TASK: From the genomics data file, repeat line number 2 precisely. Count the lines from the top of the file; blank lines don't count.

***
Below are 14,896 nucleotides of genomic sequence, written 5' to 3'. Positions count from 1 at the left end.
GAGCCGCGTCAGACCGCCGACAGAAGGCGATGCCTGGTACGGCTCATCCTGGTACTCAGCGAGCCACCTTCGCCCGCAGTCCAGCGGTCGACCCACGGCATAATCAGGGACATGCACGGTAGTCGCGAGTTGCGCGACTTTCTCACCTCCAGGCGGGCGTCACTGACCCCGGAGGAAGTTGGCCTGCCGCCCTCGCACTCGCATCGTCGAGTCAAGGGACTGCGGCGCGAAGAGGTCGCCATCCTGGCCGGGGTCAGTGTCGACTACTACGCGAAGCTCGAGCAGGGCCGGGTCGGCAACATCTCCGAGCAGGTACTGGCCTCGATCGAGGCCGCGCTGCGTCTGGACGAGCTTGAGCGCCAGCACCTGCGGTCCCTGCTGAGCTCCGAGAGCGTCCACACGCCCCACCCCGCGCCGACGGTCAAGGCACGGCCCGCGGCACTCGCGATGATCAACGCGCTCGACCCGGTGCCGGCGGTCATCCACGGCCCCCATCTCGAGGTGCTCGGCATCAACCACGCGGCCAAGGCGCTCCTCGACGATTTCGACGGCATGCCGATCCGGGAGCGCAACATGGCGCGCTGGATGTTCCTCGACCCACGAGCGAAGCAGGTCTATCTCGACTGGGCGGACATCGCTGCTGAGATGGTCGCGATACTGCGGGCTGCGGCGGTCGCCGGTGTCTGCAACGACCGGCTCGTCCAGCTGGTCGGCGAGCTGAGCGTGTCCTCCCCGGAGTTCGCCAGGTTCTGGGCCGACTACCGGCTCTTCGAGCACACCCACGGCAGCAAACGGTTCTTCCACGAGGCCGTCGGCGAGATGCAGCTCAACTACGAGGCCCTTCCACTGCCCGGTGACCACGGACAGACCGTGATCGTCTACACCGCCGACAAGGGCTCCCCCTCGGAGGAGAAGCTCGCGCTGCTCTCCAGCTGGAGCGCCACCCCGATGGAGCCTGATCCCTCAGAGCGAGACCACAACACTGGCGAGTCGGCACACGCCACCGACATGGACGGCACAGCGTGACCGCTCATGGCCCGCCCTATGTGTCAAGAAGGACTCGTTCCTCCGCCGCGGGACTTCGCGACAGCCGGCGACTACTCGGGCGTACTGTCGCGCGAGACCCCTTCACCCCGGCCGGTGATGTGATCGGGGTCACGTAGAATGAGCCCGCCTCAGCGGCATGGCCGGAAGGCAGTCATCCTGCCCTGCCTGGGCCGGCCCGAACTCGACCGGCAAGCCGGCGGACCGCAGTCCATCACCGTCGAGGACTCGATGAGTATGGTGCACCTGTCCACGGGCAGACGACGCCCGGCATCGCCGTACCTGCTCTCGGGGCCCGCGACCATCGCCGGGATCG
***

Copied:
GAGCCGCGTCAGACCGCCGACAGAAGGCGATGCCTGGTACGGCTCATCCTGGTACTCAGCGAGCCACCTTCGCCCGCAGTCCAGCGGTCGACCCACGGCATAATCAGGGACATGCACGGTAGTCGCGAGTTGCGCGACTTTCTCACCTCCAGGCGGGCGTCACTGACCCCGGAGGAAGTTGGCCTGCCGCCCTCGCACTCGCATCGTCGAGTCAAGGGACTGCGGCGCGAAGAGGTCGCCATCCTGGCCGGGGTCAGTGTCGACTACTACGCGAAGCTCGAGCAGGGCCGGGTCGGCAACATCTCCGAGCAGGTACTGGCCTCGATCGAGGCCGCGCTGCGTCTGGACGAGCTTGAGCGCCAGCACCTGCGGTCCCTGCTGAGCTCCGAGAGCGTCCACACGCCCCACCCCGCGCCGACGGTCAAGGCACGGCCCGCGGCACTCGCGATGATCAACGCGCTCGACCCGGTGCCGGCGGTCATCCACGGCCCCCATCTCGAGGTGCTCGGCATCAACCACGCGGCCAAGGCGCTCCTCGACGATTTCGACGGCATGCCGATCCGGGAGCGCAACATGGCGCGCTGGATGTTCCTCGACCCACGAGCGAAGCAGGTCTATCTCGACTGGGCGGACATCGCTGCTGAGATGGTCGCGATACTGCGGGCTGCGGCGGTCGCCGGTGTCTGCAACGACCGGCTCGTCCAGCTGGTCGGCGAGCTGAGCGTGTCCTCCCCGGAGTTCGCCAGGTTCTGGGCCGACTACCGGCTCTTCGAGCACACCCACGGCAGCAAACGGTTCTTCCACGAGGCCGTCGGCGAGATGCAGCTCAACTACGAGGCCCTTCCACTGCCCGGTGACCACGGACAGACCGTGATCGTCTACACCGCCGACAAGGGCTCCCCCTCGGAGGAGAAGCTCGCGCTGCTCTCCAGCTGGAGCGCCACCCCGATGGAGCCTGATCCCTCAGAGCGAGACCACAACACTGGCGAGTCGGCACACGCCACCGACATGGACGGCACAGCGTGACCGCTCATGGCCCGCCCTATGTGTCAAGAAGGACTCGTTCCTCCGCCGCGGGACTTCGCGACAGCCGGCGACTACTCGGGCGTACTGTCGCGCGAGACCCCTTCACCCCGGCCGGTGATGTGATCGGGGTCACGTAGAATGAGCCCGCCTCAGCGGCATGGCCGGAAGGCAGTCATCCTGCCCTGCCTGGGCCGGCCCGAACTCGACCGGCAAGCCGGCGGACCGCAGTCCATCACCGTCGAGGACTCGATGAGTATGGTGCACCTGTCCACGGGCAGACGACGCCCGGCATCGCCGTACCTGCTCTCGGGGCCCGCGACCATCGCCGGGATCG